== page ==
Wednesday, 17 February 2010


“As we grew to love South Australia, we felt that we were in an expanding society, still feeling the bond to the motherland, but eager to develop a perfect society, in the land of our adoption.” – Catherine Helen Spence

I am in Adelaide for the day today as I had to attend a formal lunch in which the premier and several of his ministers. There were members of the City Council and representatives from industry present also. The function was at the Adelaide Convention Centre and very well attended with about a thousand guests. My boss and I sat at the table of the South Australian Department of Trade and Economic Development as guests of the HOD. It was a well organised function and it was unusual for such political/industry forums that it was extremely interesting. Mike Rann, the Premier spoke very well and unveiled his 30-year strategic plan for the future. He is a very good speaker and he spoke about several initiatives that will do much good for the State. There is a State election in about a month, so this was one of the pre-election activities, I am sure.

All of this afternoon I caught up with our staff at our Adelaide campus and signed off about 100 testamurs for the graduating students of the South Australian campus. The time quickly passed and then I had to go back to the airport for my commuters’ flight back to Melbourne.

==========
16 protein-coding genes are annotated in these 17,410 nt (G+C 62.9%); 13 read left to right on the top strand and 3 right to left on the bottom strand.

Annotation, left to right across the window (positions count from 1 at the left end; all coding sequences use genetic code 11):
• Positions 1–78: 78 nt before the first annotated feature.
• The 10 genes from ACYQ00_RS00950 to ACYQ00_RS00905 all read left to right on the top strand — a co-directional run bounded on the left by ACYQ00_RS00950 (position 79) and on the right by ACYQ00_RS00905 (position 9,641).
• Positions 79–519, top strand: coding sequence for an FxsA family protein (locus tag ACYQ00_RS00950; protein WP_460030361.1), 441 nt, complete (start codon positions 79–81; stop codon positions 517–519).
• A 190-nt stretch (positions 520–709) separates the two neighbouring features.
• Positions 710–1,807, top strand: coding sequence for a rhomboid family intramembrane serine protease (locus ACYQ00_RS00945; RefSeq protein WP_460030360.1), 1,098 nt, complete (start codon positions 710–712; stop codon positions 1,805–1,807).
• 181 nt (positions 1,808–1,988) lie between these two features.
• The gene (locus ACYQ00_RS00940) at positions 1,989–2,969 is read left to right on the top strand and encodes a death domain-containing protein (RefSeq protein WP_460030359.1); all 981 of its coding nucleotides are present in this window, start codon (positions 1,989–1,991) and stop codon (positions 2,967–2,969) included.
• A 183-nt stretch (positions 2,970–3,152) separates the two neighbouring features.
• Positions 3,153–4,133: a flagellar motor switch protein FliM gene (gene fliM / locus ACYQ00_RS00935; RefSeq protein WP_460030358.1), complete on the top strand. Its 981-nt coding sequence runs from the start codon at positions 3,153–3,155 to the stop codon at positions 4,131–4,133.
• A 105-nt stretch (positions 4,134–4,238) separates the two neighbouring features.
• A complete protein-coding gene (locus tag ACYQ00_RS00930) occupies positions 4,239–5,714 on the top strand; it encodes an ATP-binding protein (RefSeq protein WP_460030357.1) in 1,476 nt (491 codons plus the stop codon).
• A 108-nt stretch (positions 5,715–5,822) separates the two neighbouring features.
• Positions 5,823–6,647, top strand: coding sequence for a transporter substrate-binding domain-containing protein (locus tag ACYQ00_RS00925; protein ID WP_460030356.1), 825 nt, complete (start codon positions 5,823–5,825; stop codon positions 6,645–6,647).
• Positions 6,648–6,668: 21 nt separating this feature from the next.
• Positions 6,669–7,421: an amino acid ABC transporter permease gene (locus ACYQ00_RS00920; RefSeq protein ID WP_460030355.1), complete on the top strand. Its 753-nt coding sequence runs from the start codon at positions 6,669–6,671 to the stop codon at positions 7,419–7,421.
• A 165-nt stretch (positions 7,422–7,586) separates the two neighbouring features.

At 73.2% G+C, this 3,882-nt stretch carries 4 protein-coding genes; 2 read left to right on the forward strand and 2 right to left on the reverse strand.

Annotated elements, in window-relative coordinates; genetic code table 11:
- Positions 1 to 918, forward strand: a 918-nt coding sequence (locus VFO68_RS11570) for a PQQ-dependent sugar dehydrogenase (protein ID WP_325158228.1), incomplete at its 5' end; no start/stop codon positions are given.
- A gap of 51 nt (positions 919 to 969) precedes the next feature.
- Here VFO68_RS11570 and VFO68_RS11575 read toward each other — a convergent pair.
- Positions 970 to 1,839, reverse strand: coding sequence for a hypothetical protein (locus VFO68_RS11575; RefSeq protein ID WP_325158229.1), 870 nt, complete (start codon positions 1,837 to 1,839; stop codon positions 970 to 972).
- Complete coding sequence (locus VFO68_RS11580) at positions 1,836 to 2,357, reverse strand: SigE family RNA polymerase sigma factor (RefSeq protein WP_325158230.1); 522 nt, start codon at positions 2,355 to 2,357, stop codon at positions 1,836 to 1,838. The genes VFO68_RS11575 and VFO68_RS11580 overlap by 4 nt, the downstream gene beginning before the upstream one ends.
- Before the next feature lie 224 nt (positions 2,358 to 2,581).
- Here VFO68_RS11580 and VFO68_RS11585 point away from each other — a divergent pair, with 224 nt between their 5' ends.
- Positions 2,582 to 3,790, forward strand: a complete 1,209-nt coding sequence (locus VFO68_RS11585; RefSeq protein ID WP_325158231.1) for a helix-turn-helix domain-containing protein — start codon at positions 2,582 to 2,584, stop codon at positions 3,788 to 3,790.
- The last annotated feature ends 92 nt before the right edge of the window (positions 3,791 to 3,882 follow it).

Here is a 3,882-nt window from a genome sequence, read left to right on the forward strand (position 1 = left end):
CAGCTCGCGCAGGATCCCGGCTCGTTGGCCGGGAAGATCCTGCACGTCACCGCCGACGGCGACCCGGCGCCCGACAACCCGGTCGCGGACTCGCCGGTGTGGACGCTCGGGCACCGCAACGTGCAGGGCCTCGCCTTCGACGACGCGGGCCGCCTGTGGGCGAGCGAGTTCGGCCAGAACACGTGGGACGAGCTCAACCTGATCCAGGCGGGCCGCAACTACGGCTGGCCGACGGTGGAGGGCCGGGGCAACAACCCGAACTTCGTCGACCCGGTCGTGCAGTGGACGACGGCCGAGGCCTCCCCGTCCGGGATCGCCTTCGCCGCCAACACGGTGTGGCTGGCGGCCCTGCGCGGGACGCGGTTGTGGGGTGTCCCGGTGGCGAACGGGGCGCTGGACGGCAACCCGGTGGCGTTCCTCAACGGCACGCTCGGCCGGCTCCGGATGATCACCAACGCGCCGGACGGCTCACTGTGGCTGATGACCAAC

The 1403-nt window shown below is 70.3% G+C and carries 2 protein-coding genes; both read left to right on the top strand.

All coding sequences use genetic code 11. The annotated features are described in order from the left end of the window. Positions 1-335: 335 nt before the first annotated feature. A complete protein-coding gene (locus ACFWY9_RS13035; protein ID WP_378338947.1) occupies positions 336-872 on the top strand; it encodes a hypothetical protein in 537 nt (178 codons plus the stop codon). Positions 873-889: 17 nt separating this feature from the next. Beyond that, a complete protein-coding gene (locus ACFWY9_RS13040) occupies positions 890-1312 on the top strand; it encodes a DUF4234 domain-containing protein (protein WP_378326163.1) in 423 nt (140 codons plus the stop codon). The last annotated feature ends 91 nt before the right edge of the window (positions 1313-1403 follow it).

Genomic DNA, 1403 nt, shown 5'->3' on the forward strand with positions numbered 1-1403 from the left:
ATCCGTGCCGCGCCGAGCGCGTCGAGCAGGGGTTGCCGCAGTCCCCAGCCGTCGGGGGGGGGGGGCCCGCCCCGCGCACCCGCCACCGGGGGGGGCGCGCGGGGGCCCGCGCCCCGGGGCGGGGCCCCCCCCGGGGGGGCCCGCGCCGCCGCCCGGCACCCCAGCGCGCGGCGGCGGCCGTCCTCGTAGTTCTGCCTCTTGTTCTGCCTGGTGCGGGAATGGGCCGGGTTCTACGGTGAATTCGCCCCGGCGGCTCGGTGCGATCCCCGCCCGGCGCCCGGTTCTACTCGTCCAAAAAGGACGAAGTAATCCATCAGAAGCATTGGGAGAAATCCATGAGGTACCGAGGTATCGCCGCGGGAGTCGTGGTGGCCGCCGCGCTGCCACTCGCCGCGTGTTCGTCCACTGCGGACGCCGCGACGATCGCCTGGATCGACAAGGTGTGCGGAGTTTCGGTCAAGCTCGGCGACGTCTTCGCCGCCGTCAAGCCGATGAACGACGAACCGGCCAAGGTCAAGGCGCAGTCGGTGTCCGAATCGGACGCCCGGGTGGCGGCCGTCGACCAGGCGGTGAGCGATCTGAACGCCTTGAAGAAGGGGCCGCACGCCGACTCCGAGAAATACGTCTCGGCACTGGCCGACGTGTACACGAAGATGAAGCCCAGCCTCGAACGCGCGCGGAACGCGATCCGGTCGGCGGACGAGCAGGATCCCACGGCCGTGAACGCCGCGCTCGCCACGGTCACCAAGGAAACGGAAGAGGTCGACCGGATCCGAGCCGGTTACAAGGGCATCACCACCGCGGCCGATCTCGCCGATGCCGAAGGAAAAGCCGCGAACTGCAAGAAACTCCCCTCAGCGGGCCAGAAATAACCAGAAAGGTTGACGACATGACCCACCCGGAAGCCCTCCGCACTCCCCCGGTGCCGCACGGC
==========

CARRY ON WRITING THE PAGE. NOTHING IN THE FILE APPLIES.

For Poetry Wednesday today, a poem by Dame Edith Sitwell.  She was born September 7th, 1887, Scarborough, Yorkshire, England and died December 9th, 1964, London. She was a poet who first gained fame for her innovative stylistic artifices but who emerged during World War II as a poet of emotional depth and profoundly human concerns. She was equally famed for her formidable personality, Elizabethan dress, and eccentric opinions.

The Fan

LOVELY Semiramis
Closes her slanting eyes:
Dead is she long ago.
From her fan, sliding slow,
Parrot-bright fire's feathers,
Gilded as June weathers,
Plumes bright and shrill as grass
Twinkle down; as they pass
Through the green glooms in Hell
Fruits with a tuneful smell,
Grapes like an emerald rain,
Where the full moon has lain,
Greengages bright as grass,
Melons as cold as glass,
Piled on each gilded booth,
Feel their cheeks growing smooth.
Apes in plumed head-dresses
Whence the bright heat hisses,--
Nubian faces, sly
Pursing mouth, slanting eye,
Feel the Arabian
Winds floating from the fan.

Dame Edith Sitwell

Jacqui BB hosts Poetry Wednesday!

1 comment:

  1. Sounds as though your trip was a successful one, Nicholas.
    I love Edith Sitwell's poetry and the one you highlight is beautiful.